Judging books by their covers: using imagination to teach elements of fiction

“Never judge a book by its cover” is a cliche of which most our students are aware. This lesson takes that cliche, and turns it on its head to help students use their imaginations, creativity, and collaboration to better practice the understanding and application of story elements.

In the lesson, small groups get a book and are asked to imagine a plot and theme of the book based only on the title and what they can see on the front cover. Groups imagine these elements, draw a plot diagram, and then present their stories with the rest of the class. At the end, groups then get to read the inside/back cover and students are always excited about how their plots are similar or different from the actual book.

This lesson is meant to cover the CCSS standard for 8th grade ELA-LITERACY.RL.8.2, which reads: “Determine a theme or central idea of a text and analyze its development over the course of the text, including its relationship to the characters, setting, and plot; provide an objective summary of the text” (English Language Arts Standards » Reading: Literature » Grade 8). Depending on what elements your focus on, you could use this lesson with many grade levels based on this specific standard.

This lesson is ideal for students as a review/extension activity. Personally, I implemented this lesson after noticing through assessment that my students were still struggling with plotting out the conflict of stories that they had read. I wanted a lesson that included creativity instead of simply reading another story and drawing another plot diagram. My goals for this lesson also included having students work together collaboratively and to get them excited to share their ideas with each other. These skills (creativity, collaboration, and communication) are three of the four 21st century skills that are students desperately need.

These elements can be changed however it best suits your students’ learning needs. The elements that I focused on in this lesson are: protagonist/antagonist, dynamic/static characterization, conflict, narrator, theme, and a plot diagram (setting, rising action, climax, falling action, resolution). As stated, you can change these around as suits your students’ needs, focusing on those terms that they need the most reinforcement in.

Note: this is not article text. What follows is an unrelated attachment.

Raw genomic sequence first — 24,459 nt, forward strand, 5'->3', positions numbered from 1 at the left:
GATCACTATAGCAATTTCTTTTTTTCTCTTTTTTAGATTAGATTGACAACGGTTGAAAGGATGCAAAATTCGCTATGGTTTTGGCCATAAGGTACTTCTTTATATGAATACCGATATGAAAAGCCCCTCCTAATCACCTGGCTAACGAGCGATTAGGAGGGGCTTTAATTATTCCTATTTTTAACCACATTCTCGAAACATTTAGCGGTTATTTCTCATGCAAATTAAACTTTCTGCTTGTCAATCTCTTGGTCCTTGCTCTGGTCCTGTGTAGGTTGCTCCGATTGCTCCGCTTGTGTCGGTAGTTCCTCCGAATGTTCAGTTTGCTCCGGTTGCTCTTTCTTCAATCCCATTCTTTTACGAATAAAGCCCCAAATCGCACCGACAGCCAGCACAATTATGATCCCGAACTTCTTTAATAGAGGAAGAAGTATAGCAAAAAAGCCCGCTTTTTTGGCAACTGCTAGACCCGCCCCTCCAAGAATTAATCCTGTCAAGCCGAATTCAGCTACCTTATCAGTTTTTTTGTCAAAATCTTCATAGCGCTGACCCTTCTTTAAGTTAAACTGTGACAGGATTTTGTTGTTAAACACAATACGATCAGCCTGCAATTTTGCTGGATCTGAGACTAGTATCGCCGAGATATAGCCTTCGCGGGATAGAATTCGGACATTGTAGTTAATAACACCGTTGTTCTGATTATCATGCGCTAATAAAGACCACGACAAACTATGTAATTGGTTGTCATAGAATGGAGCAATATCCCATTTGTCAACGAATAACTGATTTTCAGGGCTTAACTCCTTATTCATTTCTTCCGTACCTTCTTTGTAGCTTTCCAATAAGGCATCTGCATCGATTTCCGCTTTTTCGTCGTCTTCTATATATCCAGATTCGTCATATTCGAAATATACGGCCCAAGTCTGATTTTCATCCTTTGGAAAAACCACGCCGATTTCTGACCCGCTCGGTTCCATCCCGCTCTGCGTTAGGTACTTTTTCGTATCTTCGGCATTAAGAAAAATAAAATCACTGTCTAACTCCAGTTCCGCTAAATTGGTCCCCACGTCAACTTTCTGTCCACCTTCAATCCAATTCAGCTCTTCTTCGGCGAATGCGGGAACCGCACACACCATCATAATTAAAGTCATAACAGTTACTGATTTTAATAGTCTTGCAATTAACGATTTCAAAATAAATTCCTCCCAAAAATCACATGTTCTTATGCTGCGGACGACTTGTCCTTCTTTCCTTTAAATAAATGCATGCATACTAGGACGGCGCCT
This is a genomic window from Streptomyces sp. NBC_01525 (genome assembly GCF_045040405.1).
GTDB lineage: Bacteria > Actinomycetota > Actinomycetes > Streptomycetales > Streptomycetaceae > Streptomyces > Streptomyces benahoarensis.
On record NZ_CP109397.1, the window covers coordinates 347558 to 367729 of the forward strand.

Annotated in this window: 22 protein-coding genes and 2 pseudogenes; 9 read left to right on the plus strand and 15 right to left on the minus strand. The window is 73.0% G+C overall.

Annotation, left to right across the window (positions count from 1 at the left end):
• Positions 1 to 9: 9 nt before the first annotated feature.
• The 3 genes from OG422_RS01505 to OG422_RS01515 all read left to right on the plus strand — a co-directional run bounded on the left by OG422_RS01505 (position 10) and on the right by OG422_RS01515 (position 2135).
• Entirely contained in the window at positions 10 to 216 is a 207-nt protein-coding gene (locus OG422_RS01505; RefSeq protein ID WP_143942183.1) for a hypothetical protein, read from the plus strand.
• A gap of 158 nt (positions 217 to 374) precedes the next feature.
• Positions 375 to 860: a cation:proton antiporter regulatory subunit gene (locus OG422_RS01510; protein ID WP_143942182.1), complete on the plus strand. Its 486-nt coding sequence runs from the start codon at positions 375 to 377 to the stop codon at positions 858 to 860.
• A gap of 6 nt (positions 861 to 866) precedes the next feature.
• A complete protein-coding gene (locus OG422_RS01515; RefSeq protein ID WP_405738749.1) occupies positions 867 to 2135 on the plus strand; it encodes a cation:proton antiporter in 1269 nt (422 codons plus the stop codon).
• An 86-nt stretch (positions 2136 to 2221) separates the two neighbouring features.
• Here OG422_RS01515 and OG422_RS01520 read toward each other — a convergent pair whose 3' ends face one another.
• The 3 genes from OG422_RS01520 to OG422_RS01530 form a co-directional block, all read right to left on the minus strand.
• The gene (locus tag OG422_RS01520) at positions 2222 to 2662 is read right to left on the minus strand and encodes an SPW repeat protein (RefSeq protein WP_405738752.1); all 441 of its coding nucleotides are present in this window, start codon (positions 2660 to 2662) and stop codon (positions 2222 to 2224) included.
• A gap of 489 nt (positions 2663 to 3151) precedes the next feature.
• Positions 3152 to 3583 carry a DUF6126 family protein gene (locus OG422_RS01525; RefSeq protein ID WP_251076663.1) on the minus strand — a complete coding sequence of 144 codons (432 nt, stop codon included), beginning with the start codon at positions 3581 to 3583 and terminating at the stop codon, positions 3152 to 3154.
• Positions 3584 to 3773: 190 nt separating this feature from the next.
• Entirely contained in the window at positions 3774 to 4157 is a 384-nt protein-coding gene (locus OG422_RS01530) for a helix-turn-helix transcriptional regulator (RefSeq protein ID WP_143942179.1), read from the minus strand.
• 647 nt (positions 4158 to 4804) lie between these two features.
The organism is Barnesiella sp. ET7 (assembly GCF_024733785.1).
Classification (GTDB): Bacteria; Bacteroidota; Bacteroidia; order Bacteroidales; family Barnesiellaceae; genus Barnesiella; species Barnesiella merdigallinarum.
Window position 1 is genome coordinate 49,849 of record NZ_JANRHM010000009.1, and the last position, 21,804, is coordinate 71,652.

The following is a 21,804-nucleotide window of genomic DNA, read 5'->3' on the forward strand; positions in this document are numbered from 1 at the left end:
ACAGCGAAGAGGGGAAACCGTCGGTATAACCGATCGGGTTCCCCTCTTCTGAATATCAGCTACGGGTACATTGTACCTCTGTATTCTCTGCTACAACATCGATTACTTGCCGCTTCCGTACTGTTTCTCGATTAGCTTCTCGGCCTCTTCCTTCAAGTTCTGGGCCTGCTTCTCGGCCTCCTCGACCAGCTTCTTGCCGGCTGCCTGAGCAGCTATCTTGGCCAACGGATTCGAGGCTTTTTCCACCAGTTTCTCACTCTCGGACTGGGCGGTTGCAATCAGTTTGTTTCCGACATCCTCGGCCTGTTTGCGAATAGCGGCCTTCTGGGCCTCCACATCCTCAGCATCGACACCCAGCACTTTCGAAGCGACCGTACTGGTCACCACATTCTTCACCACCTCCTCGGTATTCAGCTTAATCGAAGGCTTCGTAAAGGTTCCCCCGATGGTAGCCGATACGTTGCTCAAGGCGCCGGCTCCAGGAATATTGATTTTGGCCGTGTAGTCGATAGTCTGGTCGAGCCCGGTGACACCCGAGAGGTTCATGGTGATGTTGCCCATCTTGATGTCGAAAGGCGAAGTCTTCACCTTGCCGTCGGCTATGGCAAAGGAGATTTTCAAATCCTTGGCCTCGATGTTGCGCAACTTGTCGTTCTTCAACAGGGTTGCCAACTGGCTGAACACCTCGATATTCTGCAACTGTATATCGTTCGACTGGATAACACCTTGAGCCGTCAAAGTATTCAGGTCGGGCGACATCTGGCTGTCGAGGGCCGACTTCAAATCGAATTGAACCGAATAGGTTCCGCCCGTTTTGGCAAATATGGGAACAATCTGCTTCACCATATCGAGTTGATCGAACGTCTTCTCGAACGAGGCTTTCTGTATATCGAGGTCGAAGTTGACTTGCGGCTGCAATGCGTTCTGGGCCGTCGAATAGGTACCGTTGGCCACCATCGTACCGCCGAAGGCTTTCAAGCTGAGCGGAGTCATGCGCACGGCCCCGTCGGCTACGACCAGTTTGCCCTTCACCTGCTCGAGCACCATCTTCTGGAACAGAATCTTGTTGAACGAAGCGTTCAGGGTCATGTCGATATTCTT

The lesson hook is to tell students that today they are going to judge books by their covers. I prepared for the lesson by grabbing enough books from my classroom libraries to have the class split up into groups of 2 or 3. I made sure the covers of these books were engaging and interesting looking and only had a title and author on them. That way students would have enough material to spark their imaginations, but not any plot points that would stifle those same imaginative juices.

I let each group pick a book, making sure to emphasize that they must judge the book solely on its cover. Then I emphasize to the students that they are to use their imaginations and collaborate together to complete the imaginative task laid before them.

I project a list of questions that students are to answer. Students typed up their answers on a document and used an online drawing tool OR my white board to create their plot diagram. (You could get this to students however you see fit based on technology available in your class.) I made sure to emphasize (going along with the standard) that their theme, characters, setting, and plot all needed to be connected to that main idea summary that they began with.

Imagine a story creativity questions

  1. Write a 1-3 sentence summary of what happens in the book.
  2. What is the conflict? (and what type is it)
  3. Who is the protagonist and who is the antagonist?
  4. What is the setting? (time, place, AND social context)
  5. Draw a plot diagram for the story